Blessed be the God and Father of our Lord Jesus Christ! According to His great mercy, He has caused us to be born again to a living hope through the resurrection of Jesus Christ from the dead (1 Peter 1:3 ESV)
Open a newspaper, flip on the TV, or visit the website of a news network, and the headlines are clear—something has gone terribly wrong. Each medium testifies to the reality that our world is marked by immense tragedy. The truth is that the headlines of our lives are not much different from that of the news. We all live lives amongst the chaos that permeates through the torn fabric of the cosmos. If we are honest and pay attention, we can feel our hearts groan along with the creation that has been subject to futility (see Romans 8:18-30). This futility has left humanity searching for a hope to answer the deep questions of the soul. The search of hope takes many people to many different places, but as Christians we testify that there is only one hope that is living.
What does this mean for you personally? What season of life do you find yourself in today? Are you on a mountaintop or in the deep recess of a canyon? Life takes us to both sights, but one thing that remains true through it all is that Jesus is Lord. The Apostle Peter witnessed with his own eyes and conversed with the living and resurrected Christ. This reality undergirds Peter as he writes his first letter. In writing, Peter holds the goal to bring comfort to a church that had found themselves in the throws of the canyon, yet he calls them to “bless” God. This word bless is the same word that we derive our word eulogy from. Peter is calling these first century believers and us today to speak well of and to magnify God. But how exactly are we do do this as we stand in the canyon or on the mountain?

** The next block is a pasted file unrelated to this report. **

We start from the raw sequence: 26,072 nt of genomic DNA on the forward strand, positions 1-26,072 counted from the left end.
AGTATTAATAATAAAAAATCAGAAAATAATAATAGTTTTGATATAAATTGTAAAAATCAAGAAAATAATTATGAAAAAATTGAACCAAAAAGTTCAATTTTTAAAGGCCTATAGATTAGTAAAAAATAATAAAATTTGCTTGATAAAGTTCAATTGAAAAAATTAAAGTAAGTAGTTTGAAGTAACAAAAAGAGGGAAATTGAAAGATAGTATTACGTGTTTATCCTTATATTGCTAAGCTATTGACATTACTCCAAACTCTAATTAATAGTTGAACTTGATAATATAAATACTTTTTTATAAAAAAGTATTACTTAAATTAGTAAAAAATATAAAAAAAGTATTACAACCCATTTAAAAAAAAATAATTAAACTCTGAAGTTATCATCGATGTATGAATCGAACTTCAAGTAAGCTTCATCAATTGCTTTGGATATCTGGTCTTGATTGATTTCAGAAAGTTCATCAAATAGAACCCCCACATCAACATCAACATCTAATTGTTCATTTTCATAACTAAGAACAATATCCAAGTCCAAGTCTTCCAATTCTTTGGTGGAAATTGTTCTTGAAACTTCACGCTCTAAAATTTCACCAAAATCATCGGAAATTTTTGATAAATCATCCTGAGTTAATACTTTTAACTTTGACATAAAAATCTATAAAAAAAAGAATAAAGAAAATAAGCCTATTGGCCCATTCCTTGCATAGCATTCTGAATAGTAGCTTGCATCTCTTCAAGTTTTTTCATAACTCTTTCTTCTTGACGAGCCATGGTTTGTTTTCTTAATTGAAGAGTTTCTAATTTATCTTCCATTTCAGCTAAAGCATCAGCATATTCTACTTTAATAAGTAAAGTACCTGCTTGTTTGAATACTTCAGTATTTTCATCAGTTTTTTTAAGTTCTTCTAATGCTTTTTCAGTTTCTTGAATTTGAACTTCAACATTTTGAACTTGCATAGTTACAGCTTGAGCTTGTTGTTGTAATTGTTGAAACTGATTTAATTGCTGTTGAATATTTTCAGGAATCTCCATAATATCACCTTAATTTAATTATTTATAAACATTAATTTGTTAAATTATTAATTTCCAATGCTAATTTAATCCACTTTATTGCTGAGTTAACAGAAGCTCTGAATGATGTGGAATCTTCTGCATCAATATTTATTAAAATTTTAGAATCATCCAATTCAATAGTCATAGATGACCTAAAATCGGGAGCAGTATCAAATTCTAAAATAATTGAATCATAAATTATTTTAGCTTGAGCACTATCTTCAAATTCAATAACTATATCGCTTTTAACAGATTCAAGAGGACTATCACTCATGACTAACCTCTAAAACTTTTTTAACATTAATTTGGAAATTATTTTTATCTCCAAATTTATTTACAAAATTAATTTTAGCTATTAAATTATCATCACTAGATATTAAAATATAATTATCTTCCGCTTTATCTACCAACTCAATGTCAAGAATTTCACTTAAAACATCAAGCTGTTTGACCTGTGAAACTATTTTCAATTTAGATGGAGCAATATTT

First, we speak well to God “according to His great mercy.” Think for a moment about this. Our God looked at you and me, His enemies, not with contempt, but with love. Jesus, the Good Shepherd, chased our after our dead wandering hearts that had been strangled by sin through our imprudently broken lives. Through no merit of our own, He extend to us forgiveness and life. Secondly, we look to our new life in Jesus. Peter writes that He “caused us to be born again.” Ezekiel 36 tells us that God has given us a new heart and spirit. We are now no longer subject to our broken ways. Sin and death no longer have the final enslaving word. We are completely and utterly free. And finally, we bless God by looking to the resurrection of Jesus from the dead. In the resurrection of Jesus, we see our hope become alive. The good news of the Gospel transforms our view and gives new context to the season that we find ourselves in and because of God’s mercy and our new life through the resurrection of Jesus, we can join in singing the hymn which declares, “Living He loved me, dying He saved me, buried He carried my sins far away, rising He justified freely, forever, one day He’s coming —O glorious day!”
Written by Pastor Rick Bartek